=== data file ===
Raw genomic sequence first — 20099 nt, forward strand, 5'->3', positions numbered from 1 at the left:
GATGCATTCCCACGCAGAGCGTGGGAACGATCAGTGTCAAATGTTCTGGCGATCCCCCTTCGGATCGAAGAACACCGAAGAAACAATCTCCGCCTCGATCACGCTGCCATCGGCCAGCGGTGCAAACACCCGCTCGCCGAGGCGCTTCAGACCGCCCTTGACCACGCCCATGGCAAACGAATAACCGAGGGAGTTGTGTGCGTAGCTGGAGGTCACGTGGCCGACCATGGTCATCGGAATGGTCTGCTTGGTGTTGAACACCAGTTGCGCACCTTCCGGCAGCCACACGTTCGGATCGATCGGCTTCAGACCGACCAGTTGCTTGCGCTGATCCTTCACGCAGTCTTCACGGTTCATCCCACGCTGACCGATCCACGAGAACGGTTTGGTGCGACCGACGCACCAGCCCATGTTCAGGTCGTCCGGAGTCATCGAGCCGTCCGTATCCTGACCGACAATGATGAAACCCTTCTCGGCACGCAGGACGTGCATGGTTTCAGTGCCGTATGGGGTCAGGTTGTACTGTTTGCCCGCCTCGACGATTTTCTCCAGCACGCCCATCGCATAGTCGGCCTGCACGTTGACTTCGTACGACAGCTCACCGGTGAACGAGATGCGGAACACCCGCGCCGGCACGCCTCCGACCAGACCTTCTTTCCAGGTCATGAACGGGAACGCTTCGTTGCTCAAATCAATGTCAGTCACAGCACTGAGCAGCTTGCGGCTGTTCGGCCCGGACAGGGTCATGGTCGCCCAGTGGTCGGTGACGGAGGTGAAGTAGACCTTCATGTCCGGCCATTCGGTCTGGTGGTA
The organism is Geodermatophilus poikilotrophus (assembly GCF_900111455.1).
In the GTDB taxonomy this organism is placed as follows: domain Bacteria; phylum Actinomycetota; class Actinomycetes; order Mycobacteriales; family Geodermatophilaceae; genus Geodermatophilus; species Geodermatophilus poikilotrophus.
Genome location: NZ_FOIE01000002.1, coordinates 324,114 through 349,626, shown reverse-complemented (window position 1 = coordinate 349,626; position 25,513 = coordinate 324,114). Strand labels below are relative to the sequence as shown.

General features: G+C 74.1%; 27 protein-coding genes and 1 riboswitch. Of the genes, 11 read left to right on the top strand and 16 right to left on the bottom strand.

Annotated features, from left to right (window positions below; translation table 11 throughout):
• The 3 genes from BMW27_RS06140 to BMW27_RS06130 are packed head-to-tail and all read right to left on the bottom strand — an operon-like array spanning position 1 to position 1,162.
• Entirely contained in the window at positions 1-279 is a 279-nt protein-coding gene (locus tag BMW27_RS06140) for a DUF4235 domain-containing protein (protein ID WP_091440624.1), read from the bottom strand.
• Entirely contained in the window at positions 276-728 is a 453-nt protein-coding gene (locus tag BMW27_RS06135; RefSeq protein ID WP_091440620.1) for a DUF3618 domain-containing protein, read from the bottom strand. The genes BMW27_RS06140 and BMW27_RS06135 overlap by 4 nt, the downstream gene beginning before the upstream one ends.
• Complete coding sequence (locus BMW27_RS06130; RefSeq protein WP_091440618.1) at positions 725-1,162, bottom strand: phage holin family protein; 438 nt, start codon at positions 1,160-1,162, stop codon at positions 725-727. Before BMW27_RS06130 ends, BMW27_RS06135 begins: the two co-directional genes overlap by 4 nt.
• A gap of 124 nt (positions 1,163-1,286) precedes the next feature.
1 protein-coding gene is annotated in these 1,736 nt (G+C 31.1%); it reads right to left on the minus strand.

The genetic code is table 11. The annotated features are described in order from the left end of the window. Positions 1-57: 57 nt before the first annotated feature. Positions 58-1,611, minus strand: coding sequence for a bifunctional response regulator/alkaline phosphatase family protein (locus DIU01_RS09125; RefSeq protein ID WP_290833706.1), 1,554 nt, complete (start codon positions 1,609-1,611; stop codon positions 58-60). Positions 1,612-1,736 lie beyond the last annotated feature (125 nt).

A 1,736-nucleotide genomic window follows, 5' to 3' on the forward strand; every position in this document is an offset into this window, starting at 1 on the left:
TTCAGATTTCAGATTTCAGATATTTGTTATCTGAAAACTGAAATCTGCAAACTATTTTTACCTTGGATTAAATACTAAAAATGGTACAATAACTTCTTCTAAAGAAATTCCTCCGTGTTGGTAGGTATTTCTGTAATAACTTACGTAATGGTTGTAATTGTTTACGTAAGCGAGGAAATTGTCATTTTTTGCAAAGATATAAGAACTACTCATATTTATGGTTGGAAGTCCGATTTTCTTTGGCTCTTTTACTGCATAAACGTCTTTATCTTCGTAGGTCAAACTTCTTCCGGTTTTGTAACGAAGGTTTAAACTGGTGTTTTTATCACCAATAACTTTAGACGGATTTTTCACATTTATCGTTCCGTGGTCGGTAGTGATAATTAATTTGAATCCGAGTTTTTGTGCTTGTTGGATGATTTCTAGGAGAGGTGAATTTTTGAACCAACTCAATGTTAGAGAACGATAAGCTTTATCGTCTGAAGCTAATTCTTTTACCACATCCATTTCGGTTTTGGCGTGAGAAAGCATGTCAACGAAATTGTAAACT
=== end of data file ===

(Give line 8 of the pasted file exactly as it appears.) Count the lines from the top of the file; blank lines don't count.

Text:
• The 3 genes from BMW27_RS06140 to BMW27_RS06130 are packed head-to-tail and all read right to left on the bottom strand — an operon-like array spanning position 1 to position 1,162.